Natalie Dzerins reviews an extremely helpful guide to analysing the public mood during the election campaign.

Britain At The Polls 2010. Nicholas Allen and John Bartle. Sage Publishing. November 2010.

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Britain At The Polls 2010 is the latest in the long running and well respected series of books which has covered general elections in Britain since February 1974. This edition carries a stellar cast of contributors from the world of political academia, including new editors Nicholas Allen (Lecturer in Politics at Royal Holloway) and John Bartle (Senior Lecturer in Government at the University of Essex), along with 14 others.

This edition opens with a recap of Labour’s third term in office (2005-2010) and examines the role and legacy of both Tony Blair and Gordon Brown. This chapter examines what went wrong during Labour’s third term and how things got worse, resulting in Brown losing the possibility of Labour’s fourth term. It is easily accessible without ever feeling particularly ‘dumbed down’, setting the tone (and scene) very nicely for the rest of the book. The second chapter follows the Conservative party, analysing their failings at past elections and what David Cameron got right (and wrong) in the run up to the general election in 2010. The third chapter follows the Liberal Democrats’ journey to the election. Almost fittingly, this is the least strong of the chapters on the three main parties, and sadly, the conclusion is already out of date – considering the adoption of the Alternative Vote electoral system was the Liberal Democrats’ only saving grace after joining the Conservatives in a coalition.

The next five chapters follow other factors which helped to influence and explain the outcome of the election. The first essay of this section is devoted to the financial crisis and recession, going back to the times of Thatcher to discover how they came about, and concludes by arguing that policy-makers were left without a convincing solution to the problem of creating an economy capable of generating sustainable employment, especially in the private sector. This is a convincing chapter, but one which can at times seem very biased against financial institutions, and suffers from seeming to largely ignore the global causes of recession.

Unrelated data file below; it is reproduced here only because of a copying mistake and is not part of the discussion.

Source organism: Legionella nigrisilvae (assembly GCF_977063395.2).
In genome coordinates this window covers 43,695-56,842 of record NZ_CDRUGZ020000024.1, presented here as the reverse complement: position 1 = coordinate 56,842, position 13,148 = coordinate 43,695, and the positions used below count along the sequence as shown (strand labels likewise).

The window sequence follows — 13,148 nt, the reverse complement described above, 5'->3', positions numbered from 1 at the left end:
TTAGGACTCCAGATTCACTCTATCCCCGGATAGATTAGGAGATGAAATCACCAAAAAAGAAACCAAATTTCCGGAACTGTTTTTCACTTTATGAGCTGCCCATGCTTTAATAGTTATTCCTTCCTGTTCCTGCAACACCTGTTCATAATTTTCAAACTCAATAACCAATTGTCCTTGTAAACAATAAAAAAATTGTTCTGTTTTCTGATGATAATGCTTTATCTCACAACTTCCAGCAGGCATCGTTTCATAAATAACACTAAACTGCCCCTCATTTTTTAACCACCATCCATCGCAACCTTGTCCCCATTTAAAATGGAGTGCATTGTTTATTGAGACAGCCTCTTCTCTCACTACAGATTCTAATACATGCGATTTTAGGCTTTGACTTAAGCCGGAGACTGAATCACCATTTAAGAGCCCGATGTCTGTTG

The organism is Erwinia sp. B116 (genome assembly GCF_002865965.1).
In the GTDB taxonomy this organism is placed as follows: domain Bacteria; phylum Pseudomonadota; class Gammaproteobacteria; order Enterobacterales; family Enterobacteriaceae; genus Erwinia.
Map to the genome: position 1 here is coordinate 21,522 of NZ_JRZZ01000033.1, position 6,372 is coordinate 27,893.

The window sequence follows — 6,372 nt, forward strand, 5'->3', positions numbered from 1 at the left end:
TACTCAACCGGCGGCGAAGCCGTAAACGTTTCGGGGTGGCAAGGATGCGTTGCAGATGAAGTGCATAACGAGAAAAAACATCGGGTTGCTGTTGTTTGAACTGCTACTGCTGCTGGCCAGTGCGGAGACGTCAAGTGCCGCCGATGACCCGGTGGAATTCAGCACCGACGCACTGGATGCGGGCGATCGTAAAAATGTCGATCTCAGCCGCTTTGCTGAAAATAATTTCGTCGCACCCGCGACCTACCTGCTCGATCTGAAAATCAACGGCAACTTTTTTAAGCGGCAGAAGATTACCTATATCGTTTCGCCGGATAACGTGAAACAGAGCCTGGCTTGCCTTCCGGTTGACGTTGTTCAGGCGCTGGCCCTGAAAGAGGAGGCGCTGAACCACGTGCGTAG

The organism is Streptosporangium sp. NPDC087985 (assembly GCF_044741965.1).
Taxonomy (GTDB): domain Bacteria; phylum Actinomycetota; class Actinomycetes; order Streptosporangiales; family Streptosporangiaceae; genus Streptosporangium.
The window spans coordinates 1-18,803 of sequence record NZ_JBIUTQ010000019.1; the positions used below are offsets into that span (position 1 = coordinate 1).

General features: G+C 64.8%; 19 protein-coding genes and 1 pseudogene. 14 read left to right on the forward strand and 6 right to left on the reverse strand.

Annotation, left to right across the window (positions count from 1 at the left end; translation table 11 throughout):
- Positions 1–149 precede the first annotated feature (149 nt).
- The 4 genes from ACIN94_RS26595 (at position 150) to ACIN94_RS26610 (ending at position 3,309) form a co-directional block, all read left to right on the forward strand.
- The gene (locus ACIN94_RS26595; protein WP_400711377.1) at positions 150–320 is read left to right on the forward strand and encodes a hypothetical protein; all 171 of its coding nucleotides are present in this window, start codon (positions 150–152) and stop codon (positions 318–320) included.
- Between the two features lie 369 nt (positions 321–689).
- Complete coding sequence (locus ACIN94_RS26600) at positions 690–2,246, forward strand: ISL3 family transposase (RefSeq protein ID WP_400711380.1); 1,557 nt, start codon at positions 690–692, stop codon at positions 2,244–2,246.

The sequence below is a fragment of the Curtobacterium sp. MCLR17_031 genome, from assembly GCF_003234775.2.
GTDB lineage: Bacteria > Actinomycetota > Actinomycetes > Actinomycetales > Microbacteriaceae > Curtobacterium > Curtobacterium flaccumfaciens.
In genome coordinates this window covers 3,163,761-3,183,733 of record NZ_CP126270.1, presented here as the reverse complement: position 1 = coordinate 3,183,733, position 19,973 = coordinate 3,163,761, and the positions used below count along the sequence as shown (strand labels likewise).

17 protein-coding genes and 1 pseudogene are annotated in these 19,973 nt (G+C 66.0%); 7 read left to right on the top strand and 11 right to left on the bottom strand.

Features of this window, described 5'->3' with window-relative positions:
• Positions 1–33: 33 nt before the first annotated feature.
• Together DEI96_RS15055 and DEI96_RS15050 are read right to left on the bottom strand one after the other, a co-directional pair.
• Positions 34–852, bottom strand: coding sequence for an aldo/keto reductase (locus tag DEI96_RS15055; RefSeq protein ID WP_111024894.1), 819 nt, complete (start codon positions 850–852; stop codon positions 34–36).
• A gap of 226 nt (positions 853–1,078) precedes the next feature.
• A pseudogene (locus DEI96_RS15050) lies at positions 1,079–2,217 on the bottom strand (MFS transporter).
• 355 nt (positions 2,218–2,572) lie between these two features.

The fifth and sixth chapters of the book look at the changing relationship between parties and voters (using the expenses scandal as evidence), and the change in attitudes towards left/right politics and how the parties responded to those changes, respectively. These chapters offer interesting theories and insights into how parties must continually evolve to reflect the changing views and expectations of the electorate between elections.

Another chapter charts Britain’s late coming to the era of televised debates between Prime Ministerial candidates and offers a detailed analysis of what occurred during them. I found this the easiest to follow and most enjoyable of the essays. It is an extremely helpful guide to analysing the public mood and a valuable aid with regards to giving the reader a feel of the prevailing moods during the election campaign.

Allen and Bartle also deal with how the local campaigns influenced the results at the election, the outline of the Conservative party’s strategy being particularly enlightening. The book ends with an essay about the current coalition government, detailing the negotiations that led to its formation, analysing how it has performed so far, and how Labour have performed as an opposition party.

To conclude, this is a cohesive, accessible and overall enjoyable book. The problems I found with it are minor, and hugely overwhelmed by the delight to be found within. So many collections of essays can be either biased or disjointed, but this seems to strike the perfect balance, being both representative and managing to present a conjoined approach to the subject. As Speaker John Bercow says in the preface, “this book is … an intellectual feast for anyone with the slightest enthusiasm for the operation of British Politics”.

Natalie Dzerins is a law graduate who blogs about feminism and current affairs.

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